React uses Composition

β€œReact has a powerful composition model, and we recommend using composition instead of inheritance to reuse code between components.” -- React Docs

Containment

Components may not know their children ahead of time.

Children are the components you put within another component:

<ComponentA>{/* anything here is a child of Component A */}</ComponentA>

Use the children prop to pass in children components.

Container.tsx
import React, { ReactNode } from 'react';
type Props = { readonly children: ReactNode };
const Container = (props: Props) => (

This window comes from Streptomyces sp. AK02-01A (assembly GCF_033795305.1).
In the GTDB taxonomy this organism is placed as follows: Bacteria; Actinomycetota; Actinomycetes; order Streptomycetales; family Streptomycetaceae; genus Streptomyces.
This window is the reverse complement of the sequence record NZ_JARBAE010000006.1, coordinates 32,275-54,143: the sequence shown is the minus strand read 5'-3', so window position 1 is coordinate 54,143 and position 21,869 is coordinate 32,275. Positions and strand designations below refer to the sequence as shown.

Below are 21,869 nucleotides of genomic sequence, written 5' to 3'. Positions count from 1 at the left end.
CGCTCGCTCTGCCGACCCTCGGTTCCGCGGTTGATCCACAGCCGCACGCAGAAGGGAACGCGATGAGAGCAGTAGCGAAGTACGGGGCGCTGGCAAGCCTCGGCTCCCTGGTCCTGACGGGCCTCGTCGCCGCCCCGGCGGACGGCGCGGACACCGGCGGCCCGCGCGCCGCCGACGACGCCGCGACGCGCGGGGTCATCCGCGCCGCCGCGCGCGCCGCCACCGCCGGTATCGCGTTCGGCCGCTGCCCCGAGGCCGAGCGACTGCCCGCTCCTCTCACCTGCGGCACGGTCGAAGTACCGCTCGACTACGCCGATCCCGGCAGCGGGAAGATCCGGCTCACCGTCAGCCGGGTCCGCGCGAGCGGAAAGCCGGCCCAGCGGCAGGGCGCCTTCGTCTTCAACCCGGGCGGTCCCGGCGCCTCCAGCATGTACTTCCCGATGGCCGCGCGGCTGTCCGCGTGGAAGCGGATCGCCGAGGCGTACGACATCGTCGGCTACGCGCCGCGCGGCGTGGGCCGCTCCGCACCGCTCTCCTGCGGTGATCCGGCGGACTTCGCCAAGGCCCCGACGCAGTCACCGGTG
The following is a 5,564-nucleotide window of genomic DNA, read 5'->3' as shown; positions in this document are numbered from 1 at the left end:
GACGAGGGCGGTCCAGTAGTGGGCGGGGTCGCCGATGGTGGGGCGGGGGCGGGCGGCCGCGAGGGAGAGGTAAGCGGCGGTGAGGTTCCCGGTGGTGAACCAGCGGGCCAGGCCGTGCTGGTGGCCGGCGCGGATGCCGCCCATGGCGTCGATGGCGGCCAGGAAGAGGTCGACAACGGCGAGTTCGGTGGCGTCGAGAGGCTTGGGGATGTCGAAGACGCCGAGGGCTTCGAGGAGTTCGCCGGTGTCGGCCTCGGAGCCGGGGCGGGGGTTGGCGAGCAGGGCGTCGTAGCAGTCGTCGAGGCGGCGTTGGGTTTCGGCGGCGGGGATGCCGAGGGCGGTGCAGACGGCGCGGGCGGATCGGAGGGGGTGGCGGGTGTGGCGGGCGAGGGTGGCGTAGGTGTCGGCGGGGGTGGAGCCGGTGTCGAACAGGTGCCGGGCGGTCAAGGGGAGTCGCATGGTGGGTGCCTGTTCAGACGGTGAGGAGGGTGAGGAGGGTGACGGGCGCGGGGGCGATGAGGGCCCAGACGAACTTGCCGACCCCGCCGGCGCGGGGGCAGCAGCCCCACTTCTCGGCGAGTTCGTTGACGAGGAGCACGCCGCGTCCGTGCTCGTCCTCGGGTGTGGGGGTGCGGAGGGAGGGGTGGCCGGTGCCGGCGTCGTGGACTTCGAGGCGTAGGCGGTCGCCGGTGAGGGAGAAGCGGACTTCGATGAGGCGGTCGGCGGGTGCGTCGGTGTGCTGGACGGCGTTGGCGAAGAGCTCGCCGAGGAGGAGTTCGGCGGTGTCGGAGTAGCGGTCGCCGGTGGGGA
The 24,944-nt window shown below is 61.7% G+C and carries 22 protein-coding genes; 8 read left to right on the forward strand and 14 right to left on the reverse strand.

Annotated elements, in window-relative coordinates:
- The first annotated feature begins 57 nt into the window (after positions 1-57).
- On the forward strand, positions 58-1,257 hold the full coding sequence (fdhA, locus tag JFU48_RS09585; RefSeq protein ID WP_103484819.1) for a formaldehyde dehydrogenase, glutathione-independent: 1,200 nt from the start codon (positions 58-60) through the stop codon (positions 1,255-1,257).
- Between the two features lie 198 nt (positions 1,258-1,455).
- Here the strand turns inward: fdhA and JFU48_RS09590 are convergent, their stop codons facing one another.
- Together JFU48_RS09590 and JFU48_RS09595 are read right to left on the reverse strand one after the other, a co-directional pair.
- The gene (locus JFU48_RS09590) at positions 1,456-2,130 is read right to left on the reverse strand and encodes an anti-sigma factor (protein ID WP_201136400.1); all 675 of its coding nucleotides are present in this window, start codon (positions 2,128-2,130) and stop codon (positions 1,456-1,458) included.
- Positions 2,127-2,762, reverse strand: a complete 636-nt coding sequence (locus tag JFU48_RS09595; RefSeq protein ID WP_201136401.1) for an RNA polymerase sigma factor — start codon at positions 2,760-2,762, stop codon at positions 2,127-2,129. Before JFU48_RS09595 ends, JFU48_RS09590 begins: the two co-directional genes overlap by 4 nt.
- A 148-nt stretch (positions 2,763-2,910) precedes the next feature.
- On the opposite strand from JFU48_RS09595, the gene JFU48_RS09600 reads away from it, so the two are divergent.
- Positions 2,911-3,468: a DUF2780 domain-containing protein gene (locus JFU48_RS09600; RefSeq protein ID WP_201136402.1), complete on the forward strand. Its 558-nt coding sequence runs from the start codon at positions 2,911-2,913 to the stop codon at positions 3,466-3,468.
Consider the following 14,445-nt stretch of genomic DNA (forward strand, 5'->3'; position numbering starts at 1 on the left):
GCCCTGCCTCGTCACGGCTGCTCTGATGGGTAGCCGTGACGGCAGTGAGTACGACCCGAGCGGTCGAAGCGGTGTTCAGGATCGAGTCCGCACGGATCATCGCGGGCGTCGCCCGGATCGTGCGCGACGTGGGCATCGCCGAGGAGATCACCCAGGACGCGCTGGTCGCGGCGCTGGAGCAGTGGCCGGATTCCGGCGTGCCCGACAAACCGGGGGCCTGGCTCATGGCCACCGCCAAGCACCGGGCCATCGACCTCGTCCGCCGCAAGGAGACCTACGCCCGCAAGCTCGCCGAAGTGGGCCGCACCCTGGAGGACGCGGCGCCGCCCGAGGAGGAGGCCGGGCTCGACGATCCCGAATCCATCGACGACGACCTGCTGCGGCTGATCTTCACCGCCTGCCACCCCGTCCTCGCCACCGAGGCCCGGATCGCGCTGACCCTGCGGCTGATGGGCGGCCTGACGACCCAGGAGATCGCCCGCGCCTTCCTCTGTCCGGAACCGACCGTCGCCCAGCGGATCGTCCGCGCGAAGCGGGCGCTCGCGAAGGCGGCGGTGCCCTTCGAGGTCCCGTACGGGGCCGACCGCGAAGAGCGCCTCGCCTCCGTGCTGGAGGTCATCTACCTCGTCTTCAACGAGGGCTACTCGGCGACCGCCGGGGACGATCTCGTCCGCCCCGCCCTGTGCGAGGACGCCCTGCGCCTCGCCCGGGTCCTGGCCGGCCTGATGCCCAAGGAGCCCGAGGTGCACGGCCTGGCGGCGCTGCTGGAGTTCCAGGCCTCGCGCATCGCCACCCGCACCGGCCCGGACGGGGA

<div className="Border">{props.children}</div>
);
const App = () => (
<div className="App">
<Container>
<p>Hello!</p>
<p>Bye!</p>
</Container>
</div>
);

props.children will have the paragraph elements.

We didn't actually get to this live demo, adapted from this tutorial in the React docs, during lecture but it is very simple if you want to try it out yourself. We also show how to import styles.

Container.tsx
import React, { ReactNode } from 'react';
import './Container.css'; // this is how we import styles

type Props = { readonly children: ReactNode };

export default (props: Props) => <div className="Border">{props.children}</div>;
Container.css
.Border {
border: 4px solid black;
background-color: azure;
}

Less common but you also may want multiple "holes" in your component (for example, a left and right child):

SplintPane.tsx
import React, { ReactNode } from 'react';
import './SplitPane.css';

type Props = { readonly left: ReactNode; readonly right: ReactNode };